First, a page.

From a financial viewpoint losing the bid may not have been the worst thing. Could we afford the economic burden of hosting the tournament in our currently fragile state. The bid alone cost the country £15mllion, a sum of money that it is being reported as having only won England one meagre vote in Zurich today. This is money the country could ill-afford to lose and yet, as with the London 2012 Olmpics, no journalists wanted to comment on this. It suited them for England to succeed and so the too 'backed the bid'. What they and the public were interested in once again overruled what was in the public's interest, being honest and pursuing the truth.

No one will deny that it is a genuine shame that England lost the bid. This ought not to diminish from the chances handed to Russia and Qatar to shine under the world's spotlight, though. Moreover, if the English press' attempts to uncover a fraction of FIFA's had a negative impact on the bid, then surely this is something we should be proud of. It shows that some at least have chosen not to play by FIFA's game of secrecy. If losing the bid gives journalists the incentive to try and expose the corruption within FIFA, that fans are assuming accounts for Russia's victory in Zurich, then something has been gained. Only when consisted and thorough investigations take place will there be any chance of change within FIFA.

The self-governing body responsible for running football has been a force for dishonesty for too long. Perhaps when the dust settles from England's disappointment, journalism can once again serve the role of watchdog against the unaccountable and corrupt.

Thoughts, comments and opinions please...


  1. Thoroughly agree with the article. Exposing corruption is much more important than hosting the World Cup. In seeking change to the Leadership of Football we have to ensure we do not replace one set of old farts for another set of old farts who operate in the same way but with different set of friends.

    I think it makes sense that International football should be organised in tiers based on ability (with promotion and relegation) as this seems to be the universal way that all football associations are organised, and seems to work. This means that qualification tournaments could be redsuced in size and the Finals tournament back to a sensible 16 teams (with cost and logistic benefits). The teams in lower tiers could also have tournaments and these associations could gain some experience of staging a major tournament before they get to host a world cup final. The current model of regional qualification was valid when global travel was limited, expensive and time-consuming but now global travel is relatively easy. Could even review the qualification process - why have a series of home and away games over 18 months? With samller groups why not have a round robin tournament the summer before eg a 5 team group playing each other once over 2 weeks in neutral territory. This has the benefit of qualifying under Tournament conditions. I could go on but I think every aspect of how inyternational football is organised should be revised.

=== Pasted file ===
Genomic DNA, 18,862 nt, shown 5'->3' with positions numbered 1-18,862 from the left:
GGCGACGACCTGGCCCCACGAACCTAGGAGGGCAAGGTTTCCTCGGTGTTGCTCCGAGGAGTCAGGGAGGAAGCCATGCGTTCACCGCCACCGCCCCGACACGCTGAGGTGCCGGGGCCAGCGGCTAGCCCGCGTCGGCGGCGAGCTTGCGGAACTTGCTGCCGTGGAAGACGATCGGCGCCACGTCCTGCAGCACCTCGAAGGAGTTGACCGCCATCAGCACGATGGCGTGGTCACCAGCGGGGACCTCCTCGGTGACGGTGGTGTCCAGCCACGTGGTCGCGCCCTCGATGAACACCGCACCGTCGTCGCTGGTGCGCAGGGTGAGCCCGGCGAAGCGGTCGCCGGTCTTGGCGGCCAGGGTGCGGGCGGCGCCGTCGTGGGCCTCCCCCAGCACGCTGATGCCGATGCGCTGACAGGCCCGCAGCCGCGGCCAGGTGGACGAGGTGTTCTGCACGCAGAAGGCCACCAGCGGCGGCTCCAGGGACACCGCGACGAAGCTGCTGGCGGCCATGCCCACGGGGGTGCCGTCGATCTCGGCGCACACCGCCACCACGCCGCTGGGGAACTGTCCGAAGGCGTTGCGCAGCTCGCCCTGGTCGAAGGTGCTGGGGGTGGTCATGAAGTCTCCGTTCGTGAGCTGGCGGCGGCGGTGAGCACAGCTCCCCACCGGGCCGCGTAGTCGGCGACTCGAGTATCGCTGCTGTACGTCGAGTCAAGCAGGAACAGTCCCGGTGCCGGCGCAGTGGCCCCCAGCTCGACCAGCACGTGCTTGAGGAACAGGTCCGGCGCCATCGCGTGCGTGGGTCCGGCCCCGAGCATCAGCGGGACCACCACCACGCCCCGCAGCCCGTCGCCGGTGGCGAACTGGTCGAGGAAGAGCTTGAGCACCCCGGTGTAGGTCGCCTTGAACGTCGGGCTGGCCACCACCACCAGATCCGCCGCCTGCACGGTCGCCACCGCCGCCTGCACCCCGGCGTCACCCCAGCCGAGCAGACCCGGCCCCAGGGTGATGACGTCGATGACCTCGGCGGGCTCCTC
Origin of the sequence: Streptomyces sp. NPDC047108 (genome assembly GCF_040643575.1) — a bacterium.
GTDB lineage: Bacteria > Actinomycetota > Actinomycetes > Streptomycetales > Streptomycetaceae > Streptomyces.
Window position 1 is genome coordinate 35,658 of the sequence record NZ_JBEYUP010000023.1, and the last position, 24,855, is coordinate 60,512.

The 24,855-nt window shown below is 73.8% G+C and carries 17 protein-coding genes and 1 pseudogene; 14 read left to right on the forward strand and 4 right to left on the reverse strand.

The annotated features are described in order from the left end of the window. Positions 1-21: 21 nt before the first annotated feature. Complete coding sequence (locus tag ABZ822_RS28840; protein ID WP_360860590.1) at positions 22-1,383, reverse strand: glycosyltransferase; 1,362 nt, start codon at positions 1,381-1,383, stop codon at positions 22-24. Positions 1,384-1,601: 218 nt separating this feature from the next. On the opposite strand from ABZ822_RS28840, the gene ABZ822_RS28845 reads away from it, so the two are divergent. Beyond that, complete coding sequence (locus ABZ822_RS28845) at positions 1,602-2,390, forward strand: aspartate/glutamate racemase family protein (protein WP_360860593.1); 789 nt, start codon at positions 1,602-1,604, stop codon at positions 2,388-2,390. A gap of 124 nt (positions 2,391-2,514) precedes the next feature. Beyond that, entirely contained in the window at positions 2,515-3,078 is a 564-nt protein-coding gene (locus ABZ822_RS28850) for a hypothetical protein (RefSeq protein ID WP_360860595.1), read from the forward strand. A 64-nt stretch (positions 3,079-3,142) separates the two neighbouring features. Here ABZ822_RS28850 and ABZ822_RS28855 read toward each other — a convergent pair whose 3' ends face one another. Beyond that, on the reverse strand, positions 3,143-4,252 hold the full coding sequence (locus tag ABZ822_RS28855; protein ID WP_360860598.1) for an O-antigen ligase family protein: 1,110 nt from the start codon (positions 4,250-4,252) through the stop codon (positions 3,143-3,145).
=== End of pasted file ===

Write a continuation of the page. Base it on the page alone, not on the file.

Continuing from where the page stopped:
2. Needless to say I very much agree with your first point. As for a tier-based system for International football, I am not so sure. I don't know if I fully understand your suggestions but if only the elite league of countries could compete in the major tournaments then this would surely detract from the appeal of things like the World Cup. The participation of the minnows is a big appeal of these things. Moreover, I think this would only serve to exacerbate the gulf in class between the top and bottom teams in International football. Plus, regional qualification does also help to ensure a representation from each continent, it is not purely logistically inspired.

    That being said, your idea of a round robin qualification system does sound interesting. The current way it is done does need revising. Taking countries out for tiny periods within the domestic seasons makes for bad games, angry managers and sub-par performances. Having extended periods for teams to train and play together would help for the actual tournaments. Generally though I agree, International football needs changes and this must start with a full shake down of FIFA.

  3. There's clearly something very wrong with a bidding process in which Jack Warner controls 15% of the votes. England aside, Australia getting just one vote was staggering, given everything Blatter said about taking football to "new lands".

    The whole process reeks.